People Need to Walk Away From Your Story Feeling Something

Sometimes we forget how powerful stories are.

I’m writing this after watching the series finale of a show I love. And while I won’t get into specifics (because let’s be real, that’s not why you’re here), that’s weighing heavily on my mind as I’m sitting here in awe that something fictional can have such a strong impact on my emotional well-being. Not just me. Thousands of people.

Sometimes we forget how powerful stories are.

How impactful they can be.

When you’re sitting alone in front of a computer screen and you’re squeezing a story out of your brain one sentence at a time, it’s easy to completely ignore the fact that while your words are important and your work matters, without the emotional weight of the story you are trying to tell, it’s all meaningless.

I just finished reading a book I didn’t care for, and it took me until now to realize it wasn’t the writing or the characters or the subject matter that lost me. It was the lack of emotion I felt while reading it. I wanted to care about what happened to each character. But I didn’t. I felt nothing.

And that made what could have been an entertaining book seem almost pointless to me.

That’s not what you want your audience to take away from your story … is it?

A good story isn’t just a story that says something powerful or is written in captivating prose.

A good story is one that reaches deep into the soul of the reader and forms an inseparable bond with them.

That connection is key. And so many stories never get around to making it.

Sometimes we’re afraid to go that deep, to write things that strike nerves and invade people’s most private spaces within themselves. We fear that because it’s challenging, because emotions aren’t always easy to deal with and we don’t want to be the one to make a stranger dissolve into their feelings, even for only a moment.

But we HAVE to be the one to do that. Because that’s what stories are supposed to do: Affect. As the writer of a story, it’s your job to recognize that certain events in your narrative are going to hit people where it hurts. As long as you’re sensitive and inclusive, not offensive, not deliberately targeting someone for something outside their control in a mean-spirited way, it’s your responsibility. It’s your responsibility to make people feel things when they read or listen to or watch your stories.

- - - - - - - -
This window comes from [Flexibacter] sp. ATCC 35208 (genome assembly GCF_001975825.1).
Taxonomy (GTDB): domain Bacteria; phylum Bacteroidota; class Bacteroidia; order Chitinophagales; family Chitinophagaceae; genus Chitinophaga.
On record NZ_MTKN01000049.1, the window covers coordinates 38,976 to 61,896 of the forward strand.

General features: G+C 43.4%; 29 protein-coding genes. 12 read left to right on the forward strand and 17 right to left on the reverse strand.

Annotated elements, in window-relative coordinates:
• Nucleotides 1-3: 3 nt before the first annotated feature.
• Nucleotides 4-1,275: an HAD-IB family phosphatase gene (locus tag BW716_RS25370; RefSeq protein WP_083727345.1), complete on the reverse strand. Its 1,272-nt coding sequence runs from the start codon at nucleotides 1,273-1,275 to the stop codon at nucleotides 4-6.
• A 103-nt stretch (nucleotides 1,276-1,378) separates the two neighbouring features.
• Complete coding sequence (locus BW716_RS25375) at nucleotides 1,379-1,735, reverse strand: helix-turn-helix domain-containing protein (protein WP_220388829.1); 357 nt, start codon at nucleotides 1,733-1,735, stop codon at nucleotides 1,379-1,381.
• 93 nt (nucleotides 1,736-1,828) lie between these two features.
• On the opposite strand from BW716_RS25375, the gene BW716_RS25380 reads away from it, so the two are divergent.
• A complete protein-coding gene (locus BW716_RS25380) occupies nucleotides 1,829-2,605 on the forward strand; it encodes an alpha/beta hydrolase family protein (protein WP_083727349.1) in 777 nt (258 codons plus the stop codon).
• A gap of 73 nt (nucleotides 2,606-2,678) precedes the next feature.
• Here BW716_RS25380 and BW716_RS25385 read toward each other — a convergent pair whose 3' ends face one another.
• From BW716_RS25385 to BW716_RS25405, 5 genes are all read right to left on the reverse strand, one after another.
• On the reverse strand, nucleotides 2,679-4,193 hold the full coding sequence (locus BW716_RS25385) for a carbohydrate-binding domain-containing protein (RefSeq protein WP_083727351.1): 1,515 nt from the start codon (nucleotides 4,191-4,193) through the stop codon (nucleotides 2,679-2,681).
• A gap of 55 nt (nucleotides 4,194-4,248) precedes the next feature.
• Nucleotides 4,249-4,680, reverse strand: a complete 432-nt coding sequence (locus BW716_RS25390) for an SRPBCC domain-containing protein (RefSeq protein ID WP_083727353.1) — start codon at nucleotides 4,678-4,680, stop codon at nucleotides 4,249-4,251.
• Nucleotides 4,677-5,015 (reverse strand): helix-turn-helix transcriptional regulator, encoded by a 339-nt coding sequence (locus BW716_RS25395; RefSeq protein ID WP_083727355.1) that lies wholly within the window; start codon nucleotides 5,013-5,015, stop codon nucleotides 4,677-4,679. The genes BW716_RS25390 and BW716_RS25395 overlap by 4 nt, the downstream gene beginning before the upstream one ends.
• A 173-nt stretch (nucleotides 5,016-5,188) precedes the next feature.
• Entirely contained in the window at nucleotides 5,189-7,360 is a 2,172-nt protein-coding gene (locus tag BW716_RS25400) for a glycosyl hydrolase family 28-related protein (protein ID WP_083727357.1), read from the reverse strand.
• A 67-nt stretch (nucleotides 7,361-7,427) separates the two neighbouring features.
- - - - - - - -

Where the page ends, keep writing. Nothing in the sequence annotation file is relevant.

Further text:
Don’t ever shy away from that. Use your powers for good, please, but don’t avoid making people feel sad or irritable because you’ve told a story they can relate to in some way. Yes, there are people who use stories as an escape. But there are just as many people who find comfort in being shown, though a story, how they need to change. How they need to be better. How they need to move forward.

Humans are driven by emotion. So too, then, should the stories they tell, and the stories they consume.

Don’t just make your characters believable. Make them relatable on a deeply personal level. Cross that invisible line you’re hesitant to cross. Make your readers think. Force your audience to face their own emotions.

Many people you encounter, if you ask them which story has meant the most to them in their lives, will have an answer at the ready. The stories that stick with us are the ones we see ourselves in, whether we want to or not.

Don’t just be emotionally invested. Give your readers a reason to attach themselves emotionally to your characters and the things they go through.

So many writers say they want to change the world. Well maybe this is how we do it.

One broken heart at a time.


Meg is the creator of Novelty Revisions, dedicated to helping writers put their ideas into words. She is an editor and writer, and a 12-time NaNoWriMo winner. Follow Meg on Twitter for tweets about writing, food, and Star Wars.


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4 thoughts on “People Need to Walk Away From Your Story Feeling Something

  1. I have to admit, I ended up making the characters more complex and with deeper emotional stories than I ever expected at the start. It felt like a huge responsibility to make sure they were able to make some progress, find some answers and, although I did not want a Disney princess ending, that the book finished on a positive note with them ready to face the future no matter what other challenges came along.

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